Why is losing weight after 50 so tough? It’s a question we all end up asking ourselves at some point. A few years ago, I decided that, when it came to my weight, enough was enough. So, like many boomers, I systematically went through all of my cupboards, removing all of the white bread, biscuits and chocolate. Trust me when I say it was a traumatic experience. I even started drinking green shakes and made my own protein bars, which were surprisingly delicious, after the 137th attempt.
There was just one problem. After months on my new diet, I hadn’t lost any weight.
Do you love yourself? It’s a simple question, but, for most of us, I suspect the answer is complex. On one level, I assume that most of us have the instinct to say “Of course!” But, I’m less sure whether we really mean it. Or, do we perhaps just believe that this is the right thing to say.
Many years ago, I had a good friend who had just gone through a very difficult loss and was overwhelmed with sadness. All I could do for the first few weeks was sit with her while she cried. Over time, she revealed the depth of her guilt and sadness and I realized that it was going to take her a long time to heal.
Ok, I hate to admit it, but, I have a soft spot for shows like The X-Factor and Britain’s Got Talent. There’s something so uplifting about watching people pursue their passions. I’m always especially pleased when someone joins the show who shatters aging stereotypes. If there’s one thing that baby boomers, and our parents, need – it’s positive role models that show us that age is just a number.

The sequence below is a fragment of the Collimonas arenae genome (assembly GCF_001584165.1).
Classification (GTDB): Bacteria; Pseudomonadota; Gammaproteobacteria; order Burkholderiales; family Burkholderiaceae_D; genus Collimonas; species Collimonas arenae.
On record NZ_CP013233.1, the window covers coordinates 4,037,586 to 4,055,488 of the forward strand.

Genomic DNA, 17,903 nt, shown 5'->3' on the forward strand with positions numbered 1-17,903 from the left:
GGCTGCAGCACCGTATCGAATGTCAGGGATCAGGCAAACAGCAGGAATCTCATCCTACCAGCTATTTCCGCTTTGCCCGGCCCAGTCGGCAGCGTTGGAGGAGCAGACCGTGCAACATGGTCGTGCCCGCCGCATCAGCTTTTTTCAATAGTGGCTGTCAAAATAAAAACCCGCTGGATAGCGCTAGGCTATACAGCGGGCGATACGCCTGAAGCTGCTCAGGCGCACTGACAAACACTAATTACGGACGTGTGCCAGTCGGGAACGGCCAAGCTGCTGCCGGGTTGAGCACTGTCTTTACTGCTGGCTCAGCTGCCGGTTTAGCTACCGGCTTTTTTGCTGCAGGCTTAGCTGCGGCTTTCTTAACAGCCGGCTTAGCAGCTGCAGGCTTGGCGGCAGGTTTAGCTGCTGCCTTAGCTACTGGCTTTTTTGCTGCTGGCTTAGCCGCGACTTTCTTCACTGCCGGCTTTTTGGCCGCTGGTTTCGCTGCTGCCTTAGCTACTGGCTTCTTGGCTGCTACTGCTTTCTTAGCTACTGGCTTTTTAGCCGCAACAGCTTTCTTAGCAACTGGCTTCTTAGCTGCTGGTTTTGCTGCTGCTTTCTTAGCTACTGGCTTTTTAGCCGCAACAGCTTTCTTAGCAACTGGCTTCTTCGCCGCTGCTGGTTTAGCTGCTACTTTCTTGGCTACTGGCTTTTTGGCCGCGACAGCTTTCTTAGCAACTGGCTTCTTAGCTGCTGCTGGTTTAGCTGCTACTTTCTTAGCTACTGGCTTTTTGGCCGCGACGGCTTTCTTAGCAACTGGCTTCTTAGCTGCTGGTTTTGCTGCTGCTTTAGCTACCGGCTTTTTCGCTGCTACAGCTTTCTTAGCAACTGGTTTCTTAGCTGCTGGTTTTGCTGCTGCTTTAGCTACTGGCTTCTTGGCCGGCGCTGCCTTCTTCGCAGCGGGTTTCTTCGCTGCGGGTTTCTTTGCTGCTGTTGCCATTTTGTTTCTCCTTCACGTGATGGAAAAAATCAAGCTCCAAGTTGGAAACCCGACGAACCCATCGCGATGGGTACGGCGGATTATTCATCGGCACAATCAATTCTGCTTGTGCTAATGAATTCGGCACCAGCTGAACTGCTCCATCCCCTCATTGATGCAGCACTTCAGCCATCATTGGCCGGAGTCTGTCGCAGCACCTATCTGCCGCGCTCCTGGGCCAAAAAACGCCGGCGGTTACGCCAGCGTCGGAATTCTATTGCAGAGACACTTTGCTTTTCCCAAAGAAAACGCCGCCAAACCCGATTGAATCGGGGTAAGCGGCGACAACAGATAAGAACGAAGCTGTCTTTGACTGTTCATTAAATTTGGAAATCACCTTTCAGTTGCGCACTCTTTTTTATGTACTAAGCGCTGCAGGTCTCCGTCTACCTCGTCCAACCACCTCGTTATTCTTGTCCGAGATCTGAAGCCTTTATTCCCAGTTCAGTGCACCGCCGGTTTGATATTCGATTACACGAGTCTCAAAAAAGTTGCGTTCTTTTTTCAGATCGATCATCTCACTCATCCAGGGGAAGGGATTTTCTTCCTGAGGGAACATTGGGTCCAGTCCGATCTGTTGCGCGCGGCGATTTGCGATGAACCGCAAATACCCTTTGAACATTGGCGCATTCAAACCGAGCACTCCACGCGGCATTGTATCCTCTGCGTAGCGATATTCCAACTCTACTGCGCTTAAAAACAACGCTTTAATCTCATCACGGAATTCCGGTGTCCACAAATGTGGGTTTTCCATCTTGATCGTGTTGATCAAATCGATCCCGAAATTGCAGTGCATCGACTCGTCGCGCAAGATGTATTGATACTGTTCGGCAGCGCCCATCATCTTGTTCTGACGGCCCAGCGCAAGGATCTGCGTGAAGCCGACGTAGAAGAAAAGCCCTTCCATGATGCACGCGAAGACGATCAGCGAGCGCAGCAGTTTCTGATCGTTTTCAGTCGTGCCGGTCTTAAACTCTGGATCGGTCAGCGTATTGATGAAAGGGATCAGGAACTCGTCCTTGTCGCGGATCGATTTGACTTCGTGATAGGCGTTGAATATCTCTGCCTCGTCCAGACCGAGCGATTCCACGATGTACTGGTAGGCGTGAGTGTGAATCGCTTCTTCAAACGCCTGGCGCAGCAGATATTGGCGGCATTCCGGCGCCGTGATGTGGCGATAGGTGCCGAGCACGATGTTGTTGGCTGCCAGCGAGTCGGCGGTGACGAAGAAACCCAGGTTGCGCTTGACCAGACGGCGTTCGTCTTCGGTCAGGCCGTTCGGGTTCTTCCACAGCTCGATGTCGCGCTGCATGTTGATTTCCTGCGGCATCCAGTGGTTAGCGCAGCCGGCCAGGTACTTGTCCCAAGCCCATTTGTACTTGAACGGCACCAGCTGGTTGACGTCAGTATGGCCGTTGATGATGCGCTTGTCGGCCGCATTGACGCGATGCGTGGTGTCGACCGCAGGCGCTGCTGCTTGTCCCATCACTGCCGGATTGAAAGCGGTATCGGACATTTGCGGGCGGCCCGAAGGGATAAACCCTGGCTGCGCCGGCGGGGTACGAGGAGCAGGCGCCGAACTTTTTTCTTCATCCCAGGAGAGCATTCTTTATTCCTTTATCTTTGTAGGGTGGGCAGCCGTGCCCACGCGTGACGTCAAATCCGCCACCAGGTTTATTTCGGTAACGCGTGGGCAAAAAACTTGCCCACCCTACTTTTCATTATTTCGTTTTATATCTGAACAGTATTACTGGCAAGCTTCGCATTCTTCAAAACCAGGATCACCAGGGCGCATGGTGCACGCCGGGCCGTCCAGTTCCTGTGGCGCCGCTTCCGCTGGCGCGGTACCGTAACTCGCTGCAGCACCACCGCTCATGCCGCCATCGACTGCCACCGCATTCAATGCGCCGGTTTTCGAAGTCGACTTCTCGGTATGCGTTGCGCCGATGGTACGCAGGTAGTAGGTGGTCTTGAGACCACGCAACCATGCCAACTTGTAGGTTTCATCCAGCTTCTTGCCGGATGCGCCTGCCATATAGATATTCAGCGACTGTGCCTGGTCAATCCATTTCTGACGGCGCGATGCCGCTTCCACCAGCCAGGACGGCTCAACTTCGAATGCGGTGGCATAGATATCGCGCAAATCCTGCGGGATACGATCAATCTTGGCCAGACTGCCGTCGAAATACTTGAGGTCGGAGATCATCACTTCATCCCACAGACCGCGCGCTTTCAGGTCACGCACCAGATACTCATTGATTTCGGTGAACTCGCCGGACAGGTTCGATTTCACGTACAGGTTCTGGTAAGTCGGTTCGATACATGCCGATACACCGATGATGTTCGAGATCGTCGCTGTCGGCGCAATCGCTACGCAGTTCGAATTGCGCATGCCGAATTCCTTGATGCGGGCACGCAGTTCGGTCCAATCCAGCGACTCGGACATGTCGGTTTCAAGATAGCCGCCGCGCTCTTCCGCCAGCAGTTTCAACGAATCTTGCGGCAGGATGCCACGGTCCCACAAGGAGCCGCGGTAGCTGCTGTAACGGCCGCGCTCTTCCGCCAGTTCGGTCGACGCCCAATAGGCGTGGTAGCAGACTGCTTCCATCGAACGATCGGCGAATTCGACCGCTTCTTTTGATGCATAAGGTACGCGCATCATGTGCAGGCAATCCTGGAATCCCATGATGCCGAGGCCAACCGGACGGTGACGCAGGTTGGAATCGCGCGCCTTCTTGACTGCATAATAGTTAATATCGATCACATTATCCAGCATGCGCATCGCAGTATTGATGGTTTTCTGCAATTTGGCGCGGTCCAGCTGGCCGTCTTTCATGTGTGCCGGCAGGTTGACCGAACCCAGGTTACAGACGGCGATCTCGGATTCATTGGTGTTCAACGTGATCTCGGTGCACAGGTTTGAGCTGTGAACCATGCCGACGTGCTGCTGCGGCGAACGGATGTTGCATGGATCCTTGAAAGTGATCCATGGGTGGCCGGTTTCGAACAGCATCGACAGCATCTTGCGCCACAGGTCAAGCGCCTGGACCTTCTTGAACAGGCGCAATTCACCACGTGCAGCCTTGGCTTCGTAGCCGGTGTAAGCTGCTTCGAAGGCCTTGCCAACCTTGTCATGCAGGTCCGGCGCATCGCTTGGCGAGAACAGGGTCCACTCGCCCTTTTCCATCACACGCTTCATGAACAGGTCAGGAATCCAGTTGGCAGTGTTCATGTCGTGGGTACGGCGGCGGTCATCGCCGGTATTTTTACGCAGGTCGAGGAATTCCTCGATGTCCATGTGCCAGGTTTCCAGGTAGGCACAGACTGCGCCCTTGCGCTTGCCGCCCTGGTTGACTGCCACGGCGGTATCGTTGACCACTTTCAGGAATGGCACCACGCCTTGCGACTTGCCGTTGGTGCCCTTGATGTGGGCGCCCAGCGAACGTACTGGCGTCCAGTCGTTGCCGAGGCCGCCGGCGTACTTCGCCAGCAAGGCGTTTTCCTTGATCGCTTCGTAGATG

As we reach 60s, baby boomers are starting to reevaluate our place in the world. This is only natural. After decades of looking after other people, many of us finally have an opportunity to take a step back and ask the “big questions.” It’s not that we are less busy. If anything, baby boomers are ramping up, not winding down. At the same time, as we get a little older, our focus is shifting.
Surviving is not enough. We want our lives to matter. Just like we did as teenagers, we are once again asking, “What’s my purpose in life?”
Like many people over 60, I feel like I am in a constant battle with my weight. It’s not that I have low self-esteem. I don’t particularly care what other people think about my body. After six decades on this planet, I’m definitely past all of that.
At the same time, there are so many reasons that I want to be in better shape.
A lot has been written about how baby boomers are poised to live longer and healthier than any previous generation. In reality, while we are benefiting from higher incomes and better healthcare than our parents and grandparents, our expanding waistlines are erasing many of these gains.
There’s a perception that life after 60 involves a slow, yet unavoidable, slide towards disease, dementia and, finally, death. And, being healthy at 100? Forget it! We may not say it out loud, but, this is what many of us fear in our hearts. It is certainly the way that aging is portrayed in the movies and on TV.
Many of us take fitness after 60 seriously because we want to look and feel our best. Well, now, according to a recent study, there is another reason to encourage the men in our lives to get in shape – fitness after 60 may reduce cancer risk among older men.
Local health food stores have always been magical places for me. This may seem funny, because when I discovered them almost 40 years ago, they were often in dingy basements, staffed by earnest macro-biotic types, and stocked with unappealing tofu, brown rice and medicinal herbs.